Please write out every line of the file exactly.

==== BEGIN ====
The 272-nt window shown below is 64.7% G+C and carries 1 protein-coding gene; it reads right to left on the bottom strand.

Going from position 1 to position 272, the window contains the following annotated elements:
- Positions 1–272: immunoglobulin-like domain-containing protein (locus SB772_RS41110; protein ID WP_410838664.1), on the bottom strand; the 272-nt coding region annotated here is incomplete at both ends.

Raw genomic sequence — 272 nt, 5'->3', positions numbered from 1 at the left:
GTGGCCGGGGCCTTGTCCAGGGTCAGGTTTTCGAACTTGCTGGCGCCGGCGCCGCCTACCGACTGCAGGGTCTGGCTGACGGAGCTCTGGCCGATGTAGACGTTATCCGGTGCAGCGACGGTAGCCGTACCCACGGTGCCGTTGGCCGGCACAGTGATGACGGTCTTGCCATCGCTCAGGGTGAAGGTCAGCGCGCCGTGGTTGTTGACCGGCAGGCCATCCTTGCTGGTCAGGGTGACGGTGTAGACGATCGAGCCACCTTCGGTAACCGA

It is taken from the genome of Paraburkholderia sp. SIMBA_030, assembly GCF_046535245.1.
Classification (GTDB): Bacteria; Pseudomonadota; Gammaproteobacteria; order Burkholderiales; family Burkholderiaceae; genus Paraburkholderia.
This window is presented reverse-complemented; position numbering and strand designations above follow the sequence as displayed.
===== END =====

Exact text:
The 272-nt window shown below is 64.7% G+C and carries 1 protein-coding gene; it reads right to left on the bottom strand.

Going from position 1 to position 272, the window contains the following annotated elements:
- Positions 1–272: immunoglobulin-like domain-containing protein (locus SB772_RS41110; protein ID WP_410838664.1), on the bottom strand; the 272-nt coding region annotated here is incomplete at both ends.

Raw genomic sequence — 272 nt, 5'->3', positions numbered from 1 at the left:
GTGGCCGGGGCCTTGTCCAGGGTCAGGTTTTCGAACTTGCTGGCGCCGGCGCCGCCTACCGACTGCAGGGTCTGGCTGACGGAGCTCTGGCCGATGTAGACGTTATCCGGTGCAGCGACGGTAGCCGTACCCACGGTGCCGTTGGCCGGCACAGTGATGACGGTCTTGCCATCGCTCAGGGTGAAGGTCAGCGCGCCGTGGTTGTTGACCGGCAGGCCATCCTTGCTGGTCAGGGTGACGGTGTAGACGATCGAGCCACCTTCGGTAACCGA

It is taken from the genome of Paraburkholderia sp. SIMBA_030, assembly GCF_046535245.1.
Classification (GTDB): Bacteria; Pseudomonadota; Gammaproteobacteria; order Burkholderiales; family Burkholderiaceae; genus Paraburkholderia.
This window is presented reverse-complemented; position numbering and strand designations above follow the sequence as displayed.